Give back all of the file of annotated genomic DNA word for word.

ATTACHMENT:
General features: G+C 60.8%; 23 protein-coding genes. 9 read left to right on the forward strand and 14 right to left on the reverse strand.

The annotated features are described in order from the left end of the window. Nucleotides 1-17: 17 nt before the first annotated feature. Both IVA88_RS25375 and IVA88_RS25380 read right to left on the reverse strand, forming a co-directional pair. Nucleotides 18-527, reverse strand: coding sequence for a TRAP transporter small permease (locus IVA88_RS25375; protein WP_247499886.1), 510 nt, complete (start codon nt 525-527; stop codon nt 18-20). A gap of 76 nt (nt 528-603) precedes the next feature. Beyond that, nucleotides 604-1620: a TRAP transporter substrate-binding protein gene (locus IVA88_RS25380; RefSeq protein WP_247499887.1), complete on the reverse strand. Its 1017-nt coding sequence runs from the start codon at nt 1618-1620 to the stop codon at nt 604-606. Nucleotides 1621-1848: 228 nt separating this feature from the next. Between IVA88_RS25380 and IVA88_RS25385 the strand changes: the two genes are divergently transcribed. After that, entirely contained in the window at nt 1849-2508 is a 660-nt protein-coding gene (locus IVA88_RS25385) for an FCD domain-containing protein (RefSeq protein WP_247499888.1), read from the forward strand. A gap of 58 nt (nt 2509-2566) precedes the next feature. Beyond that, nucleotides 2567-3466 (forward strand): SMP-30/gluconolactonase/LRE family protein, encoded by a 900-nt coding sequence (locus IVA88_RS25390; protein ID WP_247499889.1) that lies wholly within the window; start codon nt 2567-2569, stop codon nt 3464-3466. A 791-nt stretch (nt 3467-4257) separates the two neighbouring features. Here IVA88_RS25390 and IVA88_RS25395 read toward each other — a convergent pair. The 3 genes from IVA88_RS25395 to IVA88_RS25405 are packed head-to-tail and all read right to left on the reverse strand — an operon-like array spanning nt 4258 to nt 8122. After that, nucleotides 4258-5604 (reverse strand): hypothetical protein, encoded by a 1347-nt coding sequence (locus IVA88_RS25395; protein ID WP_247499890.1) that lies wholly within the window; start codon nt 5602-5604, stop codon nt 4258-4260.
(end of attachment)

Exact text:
General features: G+C 60.8%; 23 protein-coding genes. 9 read left to right on the forward strand and 14 right to left on the reverse strand.

The annotated features are described in order from the left end of the window. Nucleotides 1-17: 17 nt before the first annotated feature. Both IVA88_RS25375 and IVA88_RS25380 read right to left on the reverse strand, forming a co-directional pair. Nucleotides 18-527, reverse strand: coding sequence for a TRAP transporter small permease (locus IVA88_RS25375; protein WP_247499886.1), 510 nt, complete (start codon nt 525-527; stop codon nt 18-20). A gap of 76 nt (nt 528-603) precedes the next feature. Beyond that, nucleotides 604-1620: a TRAP transporter substrate-binding protein gene (locus IVA88_RS25380; RefSeq protein WP_247499887.1), complete on the reverse strand. Its 1017-nt coding sequence runs from the start codon at nt 1618-1620 to the stop codon at nt 604-606. Nucleotides 1621-1848: 228 nt separating this feature from the next. Between IVA88_RS25380 and IVA88_RS25385 the strand changes: the two genes are divergently transcribed. After that, entirely contained in the window at nt 1849-2508 is a 660-nt protein-coding gene (locus IVA88_RS25385) for an FCD domain-containing protein (RefSeq protein WP_247499888.1), read from the forward strand. A gap of 58 nt (nt 2509-2566) precedes the next feature. Beyond that, nucleotides 2567-3466 (forward strand): SMP-30/gluconolactonase/LRE family protein, encoded by a 900-nt coding sequence (locus IVA88_RS25390; protein ID WP_247499889.1) that lies wholly within the window; start codon nt 2567-2569, stop codon nt 3464-3466. A 791-nt stretch (nt 3467-4257) separates the two neighbouring features. Here IVA88_RS25390 and IVA88_RS25395 read toward each other — a convergent pair. The 3 genes from IVA88_RS25395 to IVA88_RS25405 are packed head-to-tail and all read right to left on the reverse strand — an operon-like array spanning nt 4258 to nt 8122. After that, nucleotides 4258-5604 (reverse strand): hypothetical protein, encoded by a 1347-nt coding sequence (locus IVA88_RS25395; protein ID WP_247499890.1) that lies wholly within the window; start codon nt 5602-5604, stop codon nt 4258-4260.